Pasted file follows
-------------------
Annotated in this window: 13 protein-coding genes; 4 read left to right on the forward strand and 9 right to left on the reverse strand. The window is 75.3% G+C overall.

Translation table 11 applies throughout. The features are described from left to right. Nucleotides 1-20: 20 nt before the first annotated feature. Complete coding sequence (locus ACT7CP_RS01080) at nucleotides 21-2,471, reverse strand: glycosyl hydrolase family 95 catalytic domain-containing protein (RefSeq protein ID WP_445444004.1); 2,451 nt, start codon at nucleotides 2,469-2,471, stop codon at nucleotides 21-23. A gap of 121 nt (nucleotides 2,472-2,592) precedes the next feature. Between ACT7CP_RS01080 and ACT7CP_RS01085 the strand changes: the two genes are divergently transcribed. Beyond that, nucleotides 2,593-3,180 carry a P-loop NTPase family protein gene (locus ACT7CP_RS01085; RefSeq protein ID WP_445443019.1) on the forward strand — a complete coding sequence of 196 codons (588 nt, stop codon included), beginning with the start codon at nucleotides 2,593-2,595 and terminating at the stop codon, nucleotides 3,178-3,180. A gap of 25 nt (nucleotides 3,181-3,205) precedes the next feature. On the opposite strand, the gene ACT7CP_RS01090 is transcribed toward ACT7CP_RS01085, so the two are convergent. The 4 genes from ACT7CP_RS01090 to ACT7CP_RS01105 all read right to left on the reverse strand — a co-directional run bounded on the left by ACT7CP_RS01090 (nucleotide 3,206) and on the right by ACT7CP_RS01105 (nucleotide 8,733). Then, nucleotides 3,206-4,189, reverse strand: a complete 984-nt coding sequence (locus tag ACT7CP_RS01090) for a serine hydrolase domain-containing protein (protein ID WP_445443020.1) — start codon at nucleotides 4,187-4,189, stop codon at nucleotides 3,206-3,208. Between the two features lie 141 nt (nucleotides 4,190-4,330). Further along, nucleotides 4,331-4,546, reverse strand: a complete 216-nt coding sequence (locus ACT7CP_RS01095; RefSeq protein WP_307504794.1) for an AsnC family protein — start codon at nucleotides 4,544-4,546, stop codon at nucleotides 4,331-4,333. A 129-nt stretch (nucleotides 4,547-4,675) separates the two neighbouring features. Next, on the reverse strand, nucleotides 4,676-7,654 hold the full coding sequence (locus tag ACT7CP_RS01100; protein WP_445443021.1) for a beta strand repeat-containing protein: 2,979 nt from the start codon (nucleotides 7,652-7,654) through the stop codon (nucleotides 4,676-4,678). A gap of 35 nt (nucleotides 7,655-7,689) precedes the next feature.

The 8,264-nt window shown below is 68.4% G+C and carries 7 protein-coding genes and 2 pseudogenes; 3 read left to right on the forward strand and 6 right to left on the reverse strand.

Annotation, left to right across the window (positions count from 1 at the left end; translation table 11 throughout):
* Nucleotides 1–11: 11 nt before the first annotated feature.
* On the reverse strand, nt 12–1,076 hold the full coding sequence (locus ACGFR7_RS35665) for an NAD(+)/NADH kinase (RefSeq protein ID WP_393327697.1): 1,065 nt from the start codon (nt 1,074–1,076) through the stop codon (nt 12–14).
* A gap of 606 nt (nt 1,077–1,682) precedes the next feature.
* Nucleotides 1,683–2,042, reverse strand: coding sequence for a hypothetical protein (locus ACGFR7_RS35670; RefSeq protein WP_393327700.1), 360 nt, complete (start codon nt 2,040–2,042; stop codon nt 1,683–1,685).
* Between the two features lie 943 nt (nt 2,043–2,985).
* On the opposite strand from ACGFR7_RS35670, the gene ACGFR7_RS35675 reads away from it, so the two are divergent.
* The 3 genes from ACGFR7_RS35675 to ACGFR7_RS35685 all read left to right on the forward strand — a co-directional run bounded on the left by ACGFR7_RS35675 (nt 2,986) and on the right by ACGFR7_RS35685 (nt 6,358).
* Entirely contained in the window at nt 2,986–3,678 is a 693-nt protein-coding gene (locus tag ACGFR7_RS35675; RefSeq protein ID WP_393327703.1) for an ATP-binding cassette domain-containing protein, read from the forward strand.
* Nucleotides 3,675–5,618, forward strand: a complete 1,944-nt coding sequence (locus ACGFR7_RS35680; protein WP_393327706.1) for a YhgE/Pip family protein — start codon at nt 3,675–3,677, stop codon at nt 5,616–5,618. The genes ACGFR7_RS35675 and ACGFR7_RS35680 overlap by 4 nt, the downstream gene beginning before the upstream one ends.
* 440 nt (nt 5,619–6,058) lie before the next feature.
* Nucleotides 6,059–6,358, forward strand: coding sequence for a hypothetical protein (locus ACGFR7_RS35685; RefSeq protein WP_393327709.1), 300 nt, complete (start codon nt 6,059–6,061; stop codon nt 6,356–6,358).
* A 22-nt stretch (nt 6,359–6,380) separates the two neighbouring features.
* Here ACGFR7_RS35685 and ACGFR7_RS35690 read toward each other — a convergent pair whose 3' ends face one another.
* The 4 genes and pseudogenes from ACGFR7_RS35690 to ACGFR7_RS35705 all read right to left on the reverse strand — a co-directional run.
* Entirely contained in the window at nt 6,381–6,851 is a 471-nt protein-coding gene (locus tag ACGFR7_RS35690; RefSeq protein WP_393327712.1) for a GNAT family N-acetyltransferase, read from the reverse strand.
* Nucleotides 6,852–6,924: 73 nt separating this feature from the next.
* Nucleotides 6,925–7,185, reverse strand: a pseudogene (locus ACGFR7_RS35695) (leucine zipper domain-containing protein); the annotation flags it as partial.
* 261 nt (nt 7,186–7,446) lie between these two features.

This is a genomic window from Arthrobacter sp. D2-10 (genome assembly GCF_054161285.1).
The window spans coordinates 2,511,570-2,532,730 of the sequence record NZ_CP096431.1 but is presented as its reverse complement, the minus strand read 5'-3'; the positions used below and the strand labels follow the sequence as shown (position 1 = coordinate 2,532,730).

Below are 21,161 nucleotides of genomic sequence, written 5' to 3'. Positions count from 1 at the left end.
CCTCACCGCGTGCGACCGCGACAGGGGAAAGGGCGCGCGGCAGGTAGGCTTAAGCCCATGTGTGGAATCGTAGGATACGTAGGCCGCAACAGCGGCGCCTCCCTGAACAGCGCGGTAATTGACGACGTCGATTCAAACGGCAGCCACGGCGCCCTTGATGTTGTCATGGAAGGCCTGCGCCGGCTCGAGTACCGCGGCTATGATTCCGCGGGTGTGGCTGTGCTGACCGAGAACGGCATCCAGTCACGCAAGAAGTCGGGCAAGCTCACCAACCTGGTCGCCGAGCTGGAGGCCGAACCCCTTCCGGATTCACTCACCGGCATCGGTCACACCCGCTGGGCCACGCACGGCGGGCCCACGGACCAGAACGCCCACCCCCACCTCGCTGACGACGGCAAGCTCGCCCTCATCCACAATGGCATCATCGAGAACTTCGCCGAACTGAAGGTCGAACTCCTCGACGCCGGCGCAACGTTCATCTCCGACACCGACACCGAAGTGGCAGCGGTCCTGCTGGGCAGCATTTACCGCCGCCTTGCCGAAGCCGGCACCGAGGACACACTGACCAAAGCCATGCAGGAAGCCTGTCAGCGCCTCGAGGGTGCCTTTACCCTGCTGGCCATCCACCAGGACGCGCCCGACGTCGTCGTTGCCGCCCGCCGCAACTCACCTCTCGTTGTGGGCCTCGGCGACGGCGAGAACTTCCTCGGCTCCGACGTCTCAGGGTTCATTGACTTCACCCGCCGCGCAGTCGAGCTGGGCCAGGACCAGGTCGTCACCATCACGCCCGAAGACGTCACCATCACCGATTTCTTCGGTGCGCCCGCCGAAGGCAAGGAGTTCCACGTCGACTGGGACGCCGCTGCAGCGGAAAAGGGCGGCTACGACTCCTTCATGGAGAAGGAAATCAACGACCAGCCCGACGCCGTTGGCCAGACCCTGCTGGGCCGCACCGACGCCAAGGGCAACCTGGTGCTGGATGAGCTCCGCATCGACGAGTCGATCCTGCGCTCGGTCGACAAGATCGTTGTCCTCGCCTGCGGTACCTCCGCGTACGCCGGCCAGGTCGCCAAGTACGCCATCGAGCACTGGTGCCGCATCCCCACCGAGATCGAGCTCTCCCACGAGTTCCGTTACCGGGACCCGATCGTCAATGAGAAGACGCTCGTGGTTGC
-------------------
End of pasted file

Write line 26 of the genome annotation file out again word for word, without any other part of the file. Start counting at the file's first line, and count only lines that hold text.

CCTCACCGCGTGCGACCGCGACAGGGGAAAGGGCGCGCGGCAGGTAGGCTTAAGCCCATGTGTGGAATCGTAGGATACGTAGGCCGCAACAGCGGCGCCTCCCTGAACAGCGCGGTAATTGACGACGTCGATTCAAACGGCAGCCACGGCGCCCTTGATGTTGTCATGGAAGGCCTGCGCCGGCTCGAGTACCGCGGCTATGATTCCGCGGGTGTGGCTGTGCTGACCGAGAACGGCATCCAGTCACGCAAGAAGTCGGGCAAGCTCACCAACCTGGTCGCCGAGCTGGAGGCCGAACCCCTTCCGGATTCACTCACCGGCATCGGTCACACCCGCTGGGCCACGCACGGCGGGCCCACGGACCAGAACGCCCACCCCCACCTCGCTGACGACGGCAAGCTCGCCCTCATCCACAATGGCATCATCGAGAACTTCGCCGAACTGAAGGTCGAACTCCTCGACGCCGGCGCAACGTTCATCTCCGACACCGACACCGAAGTGGCAGCGGTCCTGCTGGGCAGCATTTACCGCCGCCTTGCCGAAGCCGGCACCGAGGACACACTGACCAAAGCCATGCAGGAAGCCTGTCAGCGCCTCGAGGGTGCCTTTACCCTGCTGGCCATCCACCAGGACGCGCCCGACGTCGTCGTTGCCGCCCGCCGCAACTCACCTCTCGTTGTGGGCCTCGGCGACGGCGAGAACTTCCTCGGCTCCGACGTCTCAGGGTTCATTGACTTCACCCGCCGCGCAGTCGAGCTGGGCCAGGACCAGGTCGTCACCATCACGCCCGAAGACGTCACCATCACCGATTTCTTCGGTGCGCCCGCCGAAGGCAAGGAGTTCCACGTCGACTGGGACGCCGCTGCAGCGGAAAAGGGCGGCTACGACTCCTTCATGGAGAAGGAAATCAACGACCAGCCCGACGCCGTTGGCCAGACCCTGCTGGGCCGCACCGACGCCAAGGGCAACCTGGTGCTGGATGAGCTCCGCATCGACGAGTCGATCCTGCGCTCGGTCGACAAGATCGTTGTCCTCGCCTGCGGTACCTCCGCGTACGCCGGCCAGGTCGCCAAGTACGCCATCGAGCACTGGTGCCGCATCCCCACCGAGATCGAGCTCTCCCACGAGTTCCGTTACCGGGACCCGATCGTCAATGAGAAGACGCTCGTGGTTGC